OFAC Announced Sanctions Against a Russian Government Institute Connected to Triton Malware


The Office of Foreign Assets Management (OFAC) of the United States Department of the Treasury has declared sanctions against a Russian government institution related to Triton ‘s disruptive malware.

Triton is notorious for attacking Schneider Electric’s Triconex Safety Instrumented System (SIS) controllers, initially recognised in 2017 on the systems of a Saudi Arabian oil and gas corporation and often referred to as Trisis and HatMan.

The threat actor behind the malware, referred to by some as Xenotime, is thought to have been involved since at least 2014, and has extended operations to Australia, Europe, and the US at one stage and added electric utilities to its goal list.

In 2018, FireEye connected Triton to the Central Scientific Research Institute of Chemistry and Mechanics (CNIIHM) of Russia’s technical research organisations.

At the 2019 ICS Cyber Security Conference in Singapore, FireEye reported that facts linking Triton with CNIIHM began to vanish after their 2018 report was released, including images, internal structure data, and related IP address information.

OFAC, which states that Triton was called” the most dangerous activity publicly identified, “declared on Friday sanctions against CNIIHM or TsNIIKhM (the FGUP Central Scientific Research Institute of Chemistry and Mechanics of the Russian Federation ‘s State Research Center), effectively barring Americans from interacting with the agency.

According to the Treasury Department, this Russian government-controlled research agency is responsible for designing specialised instruments that made the 2017 attack against the Saudi Arabian petrochemical facility possible.

“In compliance with section 224 of the Countering America’s Adversaries By Sanctions Act (CAATSA), on behalf of the Government of the Russian Federation, the Treasury Department designated TTsNIIKhM” for intentionally engaging in significant activities that undermine cybersecurity against any person, including a democratic agency, or government.

The Triton malware, OFAC claims, was deliberately created to attack industrial control systems ( ICS) that are used to ensure automatic shutdown in the case of an emergency inside sensitive infrastructure facilities.

The malware, deployed via phishing emails, was programmed to exploit these security controllers, allowing attackers total control of the infected devices. “The malware, said the US government, can cause” serious physical harm and loss of life.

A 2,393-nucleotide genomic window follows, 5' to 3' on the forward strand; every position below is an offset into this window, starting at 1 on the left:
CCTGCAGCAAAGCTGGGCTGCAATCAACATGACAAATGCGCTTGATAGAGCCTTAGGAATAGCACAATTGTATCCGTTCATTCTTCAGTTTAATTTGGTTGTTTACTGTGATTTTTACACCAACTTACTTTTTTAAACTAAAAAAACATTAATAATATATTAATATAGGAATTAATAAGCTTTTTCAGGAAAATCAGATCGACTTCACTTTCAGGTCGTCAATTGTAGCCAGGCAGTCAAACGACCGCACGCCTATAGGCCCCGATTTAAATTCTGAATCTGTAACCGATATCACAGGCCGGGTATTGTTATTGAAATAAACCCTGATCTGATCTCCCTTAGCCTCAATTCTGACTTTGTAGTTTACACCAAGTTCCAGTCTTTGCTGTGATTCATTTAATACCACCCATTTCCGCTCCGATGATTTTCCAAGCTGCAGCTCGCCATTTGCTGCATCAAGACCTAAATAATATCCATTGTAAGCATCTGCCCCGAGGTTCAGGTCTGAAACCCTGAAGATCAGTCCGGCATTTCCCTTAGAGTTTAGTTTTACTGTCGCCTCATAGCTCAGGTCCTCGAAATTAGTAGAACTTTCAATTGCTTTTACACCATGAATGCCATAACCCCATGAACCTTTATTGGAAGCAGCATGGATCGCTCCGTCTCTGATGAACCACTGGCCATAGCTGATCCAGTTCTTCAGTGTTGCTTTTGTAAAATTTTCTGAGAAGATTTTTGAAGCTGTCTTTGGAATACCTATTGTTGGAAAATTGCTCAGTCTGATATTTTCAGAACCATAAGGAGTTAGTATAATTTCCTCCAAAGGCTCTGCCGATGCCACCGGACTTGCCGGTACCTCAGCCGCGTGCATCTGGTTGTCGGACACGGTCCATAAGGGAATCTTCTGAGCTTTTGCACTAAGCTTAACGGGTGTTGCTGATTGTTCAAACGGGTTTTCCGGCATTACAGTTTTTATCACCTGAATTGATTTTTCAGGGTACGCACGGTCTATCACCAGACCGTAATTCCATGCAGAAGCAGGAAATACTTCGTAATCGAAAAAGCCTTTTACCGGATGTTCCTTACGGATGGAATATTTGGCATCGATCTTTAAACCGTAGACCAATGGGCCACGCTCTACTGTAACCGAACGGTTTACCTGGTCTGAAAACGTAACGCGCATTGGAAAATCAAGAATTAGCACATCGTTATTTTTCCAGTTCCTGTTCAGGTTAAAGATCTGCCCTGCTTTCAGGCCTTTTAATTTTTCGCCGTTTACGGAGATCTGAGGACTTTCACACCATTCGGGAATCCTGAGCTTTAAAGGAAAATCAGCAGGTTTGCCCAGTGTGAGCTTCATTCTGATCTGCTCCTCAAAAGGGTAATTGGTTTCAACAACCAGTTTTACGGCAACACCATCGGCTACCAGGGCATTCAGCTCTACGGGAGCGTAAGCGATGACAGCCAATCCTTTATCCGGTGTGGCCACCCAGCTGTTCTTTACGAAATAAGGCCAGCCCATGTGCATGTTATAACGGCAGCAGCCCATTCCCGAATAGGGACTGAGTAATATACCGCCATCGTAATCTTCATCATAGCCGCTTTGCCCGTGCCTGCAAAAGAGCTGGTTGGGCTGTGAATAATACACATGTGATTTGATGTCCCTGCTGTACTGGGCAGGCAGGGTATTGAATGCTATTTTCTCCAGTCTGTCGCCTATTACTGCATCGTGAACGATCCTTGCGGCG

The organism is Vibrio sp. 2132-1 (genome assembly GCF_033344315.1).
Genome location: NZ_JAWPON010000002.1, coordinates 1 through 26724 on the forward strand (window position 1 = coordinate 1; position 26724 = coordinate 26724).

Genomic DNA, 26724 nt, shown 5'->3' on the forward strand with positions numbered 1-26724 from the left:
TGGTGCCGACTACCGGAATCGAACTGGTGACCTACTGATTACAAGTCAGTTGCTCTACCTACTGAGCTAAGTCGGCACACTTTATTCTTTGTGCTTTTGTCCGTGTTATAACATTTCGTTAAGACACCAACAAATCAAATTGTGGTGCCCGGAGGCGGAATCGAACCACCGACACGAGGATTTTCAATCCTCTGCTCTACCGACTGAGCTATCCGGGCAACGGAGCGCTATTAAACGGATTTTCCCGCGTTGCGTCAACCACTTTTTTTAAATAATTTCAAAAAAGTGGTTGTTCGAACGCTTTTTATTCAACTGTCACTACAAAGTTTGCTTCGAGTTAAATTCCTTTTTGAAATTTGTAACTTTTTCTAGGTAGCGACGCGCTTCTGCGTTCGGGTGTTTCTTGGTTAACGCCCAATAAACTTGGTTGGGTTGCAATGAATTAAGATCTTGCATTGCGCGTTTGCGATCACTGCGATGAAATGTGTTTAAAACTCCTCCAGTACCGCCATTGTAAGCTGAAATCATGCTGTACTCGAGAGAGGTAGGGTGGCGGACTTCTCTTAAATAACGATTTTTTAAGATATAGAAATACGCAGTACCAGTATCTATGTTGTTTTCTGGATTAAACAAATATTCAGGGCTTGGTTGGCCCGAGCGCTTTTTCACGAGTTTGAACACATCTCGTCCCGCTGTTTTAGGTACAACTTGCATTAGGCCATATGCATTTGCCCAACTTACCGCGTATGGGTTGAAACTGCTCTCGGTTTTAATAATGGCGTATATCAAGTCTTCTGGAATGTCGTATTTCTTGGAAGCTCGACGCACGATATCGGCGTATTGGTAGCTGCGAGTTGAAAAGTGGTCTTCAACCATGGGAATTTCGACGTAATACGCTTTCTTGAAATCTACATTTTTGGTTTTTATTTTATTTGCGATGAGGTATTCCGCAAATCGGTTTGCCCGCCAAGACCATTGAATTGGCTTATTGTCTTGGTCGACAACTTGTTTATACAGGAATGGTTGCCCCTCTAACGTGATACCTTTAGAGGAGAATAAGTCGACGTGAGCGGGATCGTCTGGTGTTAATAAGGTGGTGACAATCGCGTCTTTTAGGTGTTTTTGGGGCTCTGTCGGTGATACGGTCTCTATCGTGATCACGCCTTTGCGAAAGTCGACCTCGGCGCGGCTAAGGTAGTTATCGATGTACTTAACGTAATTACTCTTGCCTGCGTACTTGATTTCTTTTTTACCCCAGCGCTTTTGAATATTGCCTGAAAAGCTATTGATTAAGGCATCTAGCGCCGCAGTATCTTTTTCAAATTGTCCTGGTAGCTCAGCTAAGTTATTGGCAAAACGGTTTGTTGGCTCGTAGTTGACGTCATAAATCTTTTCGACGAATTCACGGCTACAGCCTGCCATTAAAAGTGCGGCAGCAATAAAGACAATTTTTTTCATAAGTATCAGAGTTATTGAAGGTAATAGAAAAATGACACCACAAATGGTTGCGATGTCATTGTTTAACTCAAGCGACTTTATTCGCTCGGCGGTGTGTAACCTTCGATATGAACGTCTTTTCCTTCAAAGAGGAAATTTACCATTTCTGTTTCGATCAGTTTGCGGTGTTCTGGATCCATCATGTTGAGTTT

Robert M. Lee, CEO and co-founder of industrial cybersecurity company Dragos, said in an emailed statement, “A U.S. OFAC sanction” Treasury is relevant and compelling; not only will this research institution in Russia have an impact, but anyone working with them will be seriously impaired in their attempt to compete on the international stage.

However, the most important part of this development is the formal attribution to Russia of the TRISIS attack by the USG and the clear implementation of restrictions on industrial control systems. This is a paradigm setting moment, and an ICS cyber-attack has never been sanctioned for the first time. As this cyber-attack was the first ever directly directed at human beings, this is perfectly fitting. “We are lucky that no one has died and I am grateful that policymakers are taking a firm line to reject such attacks,” he said.

Nathan Brubaker, senior analytical manager at Mandiant Threat Intelligence, commented, “TRITON malware was developed to disrupt security systems that form one of the last safety lines in industrial systems. Hackers might theoretically allow an unsafe state to occur with control of these security systems or worse, use their access to other control systems to trigger an unsafe state, then al.”

“Fortunately, when safety devices recognised an abnormality during an intrusion and shut down activities at a factory, TRITON was identified. In the ensuing months, Mandiant was able to trace and openly reveal their role in the intrusion to the Russian laboratory that is being sanctioned. This was a risky weapon that may have been used to do serious physical damage. We’re grateful that it was discovered the way it was, giving us an excuse to look into the actors behind the scenes.”

Mark Funk
Mark Funk is an experienced information security specialist who works with enterprises to mature and improve their enterprise security programs. Previously, he worked as a security news reporter.